Black Friday 2021 – the perfect storm?
Business + Perspective + Strategy

Black Friday 2021 – the perfect storm?

Martyn Cole
Martyn Cole

November 9, 2021

This Black Friday event will be the second since the pandemic, and quite what it will bring – online and instore - is unknown. One thing is certain though – retailers really do need to be ready for anything.

Black Friday 2020 saw a huge move online. In England this was even greater since the country was in its second lockdown. But while online will continue to be strong in 2021 it’s unlikely to match last year’s surge with the UK’s eCommerce Association IMRG estimating that online sales growth will actually decrease by as much 10%, taking into account vaccine rollouts and the return of consumer confidence to shop instore.

Why Black Friday is coming earlier

Previously a one-day only event, the need to dilute demand has already led many retailers to extend Black Friday discounts and offers across Black Monday, Tuesday, Wednesday... In 2019 the number of UK retailers with campaigns live on the Monday before Black Friday week almost doubled, according to IMRG, and trebled in November 2020.

It’s a similar pattern in Australia where shoppers are preparing to splurge $11 billion on Christmas gifts, with 80% planning to shop before December. Last year the National Retail Association predicted a $5.3 billion spend over the Black Friday period between November 27-30, including $1.8 billion spent online.

Stock availability challenges and delivery delays mean that retailers will be doing all they can to prompt early peak spending with no guarantee that consumers will respond. Retailers will have to work hard to avoid customer fatigue by balancing genuine ‘exclusive’ and time bound offers with staggered demand if they are to avoid putting even more pressure on already stretched supply and delivery infrastructures.

The exceptional challenges of 2021

Managing stock and supply chain availability has been a challenge for much of 2021. In a recent survey by GlobalData, 40.6% of UK consumers said they were worried that supply chain issues will impact their Christmas shopping. A similar amount, 38.6%, intend to purchase during Black Friday this year. Marks & Spencer has already said that its customers are buying early for Christmas, with nearly half expecting to have finished their gift buying by the end of November.

Staffing is also a challenge. Driver shortages have been well publicised, but retailers and their carriers are also hugely reliant on seasonal staff, both instore and in distribution centres. On a wider scale, there are shortages across several sectors, from logistics to delivery drivers, to the developers and consultants that retailers need to ensure that their businesses continue to innovate and thrive online.

How to prepare

These are exceptional times. While the pandemic might have been the ultimate stress test, customers are now more demanding than ever of a slick customer experience and tolerance is low. Retailers will need to be open and honest about stock availability, rather than making false promises.

Retailers are already beginning to suspend next day delivery promises ahead of Christmas. It’s far better to be accurate about what’s in stock and when it can be delivered or picked up – exactly when the invaluable capabilities of connected retailing becomes vital. And (although we would say this) it’s never too early to consider such a strategy for 2022!  

Black Friday 2021 will ultimately test the reliability of your systems and your people – the two backbones of retail. Are your systems agile and responsive enough? Do your people have the support and tools they need to meet demand? Retail has moved from just being about ‘are our tills working and can we distribute stock to store?’ to a much wider, customer-first experience-based concept that demands excellence at all levels.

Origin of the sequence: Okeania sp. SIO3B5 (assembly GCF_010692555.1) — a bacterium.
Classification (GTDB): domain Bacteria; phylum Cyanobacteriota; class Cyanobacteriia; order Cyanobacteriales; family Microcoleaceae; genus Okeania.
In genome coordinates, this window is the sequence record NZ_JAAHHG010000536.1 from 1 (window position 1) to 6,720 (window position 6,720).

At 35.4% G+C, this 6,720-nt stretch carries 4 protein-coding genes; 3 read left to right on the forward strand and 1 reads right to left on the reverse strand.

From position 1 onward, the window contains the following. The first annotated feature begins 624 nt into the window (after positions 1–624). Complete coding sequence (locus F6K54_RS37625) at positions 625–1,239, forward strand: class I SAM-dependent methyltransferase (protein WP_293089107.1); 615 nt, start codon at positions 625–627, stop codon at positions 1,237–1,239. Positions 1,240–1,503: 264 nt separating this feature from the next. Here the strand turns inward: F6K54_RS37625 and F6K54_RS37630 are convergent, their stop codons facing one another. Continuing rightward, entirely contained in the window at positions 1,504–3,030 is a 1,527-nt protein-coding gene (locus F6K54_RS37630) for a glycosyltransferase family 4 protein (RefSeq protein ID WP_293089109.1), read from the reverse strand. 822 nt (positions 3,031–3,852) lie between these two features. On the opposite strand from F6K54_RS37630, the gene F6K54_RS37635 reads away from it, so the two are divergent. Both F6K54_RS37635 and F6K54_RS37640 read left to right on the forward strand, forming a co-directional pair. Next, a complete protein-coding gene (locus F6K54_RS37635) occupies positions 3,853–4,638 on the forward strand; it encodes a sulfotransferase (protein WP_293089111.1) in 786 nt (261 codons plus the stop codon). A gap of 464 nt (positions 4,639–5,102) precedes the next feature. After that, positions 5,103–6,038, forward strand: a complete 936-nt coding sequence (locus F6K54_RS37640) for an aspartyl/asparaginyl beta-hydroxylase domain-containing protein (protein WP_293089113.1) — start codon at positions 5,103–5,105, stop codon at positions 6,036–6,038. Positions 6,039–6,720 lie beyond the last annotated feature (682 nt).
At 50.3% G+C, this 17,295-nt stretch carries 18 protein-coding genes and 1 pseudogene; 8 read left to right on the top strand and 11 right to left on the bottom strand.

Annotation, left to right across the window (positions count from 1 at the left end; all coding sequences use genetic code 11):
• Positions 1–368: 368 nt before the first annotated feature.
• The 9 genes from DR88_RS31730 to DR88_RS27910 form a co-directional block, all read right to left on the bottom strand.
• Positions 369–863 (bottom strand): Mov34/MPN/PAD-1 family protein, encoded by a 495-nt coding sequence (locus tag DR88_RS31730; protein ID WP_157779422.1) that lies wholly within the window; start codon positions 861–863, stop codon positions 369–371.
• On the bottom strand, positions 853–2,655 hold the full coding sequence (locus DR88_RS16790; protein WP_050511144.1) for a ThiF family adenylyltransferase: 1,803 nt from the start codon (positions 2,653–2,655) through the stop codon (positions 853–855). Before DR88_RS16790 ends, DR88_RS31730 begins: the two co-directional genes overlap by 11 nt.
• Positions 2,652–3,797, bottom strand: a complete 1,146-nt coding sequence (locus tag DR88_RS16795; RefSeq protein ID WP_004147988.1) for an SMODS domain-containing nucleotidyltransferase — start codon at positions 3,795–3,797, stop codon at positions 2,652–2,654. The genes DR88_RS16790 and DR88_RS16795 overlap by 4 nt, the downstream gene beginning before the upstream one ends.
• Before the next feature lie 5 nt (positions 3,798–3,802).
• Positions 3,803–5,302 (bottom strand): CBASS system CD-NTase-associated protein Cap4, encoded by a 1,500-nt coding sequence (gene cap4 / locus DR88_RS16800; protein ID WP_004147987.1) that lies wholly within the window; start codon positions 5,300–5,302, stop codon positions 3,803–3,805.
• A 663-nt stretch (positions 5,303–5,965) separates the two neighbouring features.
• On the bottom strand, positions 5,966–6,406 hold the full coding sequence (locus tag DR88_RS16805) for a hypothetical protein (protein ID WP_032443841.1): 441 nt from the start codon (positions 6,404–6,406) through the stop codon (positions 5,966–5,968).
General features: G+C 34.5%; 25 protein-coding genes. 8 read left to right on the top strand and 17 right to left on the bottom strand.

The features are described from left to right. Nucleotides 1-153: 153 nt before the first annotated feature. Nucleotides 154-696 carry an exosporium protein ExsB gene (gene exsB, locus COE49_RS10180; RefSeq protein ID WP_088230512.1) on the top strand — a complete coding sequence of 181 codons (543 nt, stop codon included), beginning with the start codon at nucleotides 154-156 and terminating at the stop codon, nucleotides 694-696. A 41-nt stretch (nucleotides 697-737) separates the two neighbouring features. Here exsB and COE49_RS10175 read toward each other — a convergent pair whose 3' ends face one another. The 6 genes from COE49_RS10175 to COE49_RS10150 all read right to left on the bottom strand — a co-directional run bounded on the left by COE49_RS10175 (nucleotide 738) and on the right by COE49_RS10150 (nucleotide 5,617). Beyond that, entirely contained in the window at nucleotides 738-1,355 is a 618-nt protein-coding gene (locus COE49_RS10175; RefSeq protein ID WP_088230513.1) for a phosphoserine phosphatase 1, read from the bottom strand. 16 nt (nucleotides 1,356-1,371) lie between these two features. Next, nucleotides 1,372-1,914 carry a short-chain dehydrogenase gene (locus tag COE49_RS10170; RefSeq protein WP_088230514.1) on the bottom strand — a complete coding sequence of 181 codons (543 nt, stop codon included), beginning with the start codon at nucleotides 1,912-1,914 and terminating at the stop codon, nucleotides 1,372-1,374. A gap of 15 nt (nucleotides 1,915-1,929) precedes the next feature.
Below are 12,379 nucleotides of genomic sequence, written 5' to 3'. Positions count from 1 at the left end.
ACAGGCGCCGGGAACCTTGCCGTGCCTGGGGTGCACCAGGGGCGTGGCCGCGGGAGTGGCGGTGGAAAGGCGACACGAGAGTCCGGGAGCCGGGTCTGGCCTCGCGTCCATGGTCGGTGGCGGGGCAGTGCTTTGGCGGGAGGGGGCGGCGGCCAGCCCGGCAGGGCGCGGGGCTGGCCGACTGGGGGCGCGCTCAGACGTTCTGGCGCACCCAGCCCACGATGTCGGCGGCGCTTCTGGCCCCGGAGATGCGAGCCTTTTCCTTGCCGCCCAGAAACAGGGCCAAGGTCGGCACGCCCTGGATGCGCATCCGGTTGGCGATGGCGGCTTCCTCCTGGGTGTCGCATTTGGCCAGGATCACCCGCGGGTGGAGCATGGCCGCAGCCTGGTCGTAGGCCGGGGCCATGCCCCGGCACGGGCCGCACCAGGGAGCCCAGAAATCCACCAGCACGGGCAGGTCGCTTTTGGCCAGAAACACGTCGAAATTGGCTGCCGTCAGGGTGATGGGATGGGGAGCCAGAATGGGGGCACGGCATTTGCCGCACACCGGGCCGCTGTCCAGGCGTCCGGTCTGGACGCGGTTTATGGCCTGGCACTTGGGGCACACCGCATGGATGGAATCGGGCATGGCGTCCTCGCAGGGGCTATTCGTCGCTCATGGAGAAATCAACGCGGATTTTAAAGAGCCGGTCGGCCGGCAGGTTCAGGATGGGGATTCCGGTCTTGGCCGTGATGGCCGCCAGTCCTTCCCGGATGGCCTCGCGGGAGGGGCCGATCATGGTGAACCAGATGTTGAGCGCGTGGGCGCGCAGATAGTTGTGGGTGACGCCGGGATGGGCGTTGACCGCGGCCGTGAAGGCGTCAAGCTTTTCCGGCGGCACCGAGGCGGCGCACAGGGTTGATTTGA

Communication is king

Effective communication will also be important. Clear communication, whether around out-of-stocks or delivery delays, will do less damage than letting customers down last minute. Honest responses to any problems that do arise are also required – especially given potential brand volatility at the hands of social media.

Conversations with your IT systems suppliers will also be key this Black Friday period so you have the confidence they are available to help if needed. And afterwards – and don’t let the dust settle before you undertake post-Black Friday analysis and consider your strategy for 2022.

Identify the key people that you might need to call on. At Retail Directions, this is something we’ve done extensive planning around. Peak is incredibly important for us because if we get it wrong then we haven’t helped our clients. In fact, we’re currently delivering system upgrades for several clients, so they are ready for anything.

As Black Friday and the Christmas peak period ramps up, we hope our advice is valuable and wish you luck. And talking of well prepped suppliers - we’re here to support you at any time – even when we’re trying to grab a bargain ourselves!

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For practical advice on how to identify and manage the hidden costs of eCommerce download our ebook: Six Hidden Costs of eCommerce (and How to Manage Them)

 

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Martyn Cole

About the author

Head of Global Sales & Marketing at Retail Directions, Martyn Cole has over 30 Years executive experience in the IT, Telco and Digital industry. Martyn gained his extensive retail experience in senior and advisory positions predominantly at Microsoft, ICL (Fujitsu) and as head of retail systems for The Body Shop Plc. Martyn is a C-level coach and mentor, helping technology companies to maximise business performance and success.

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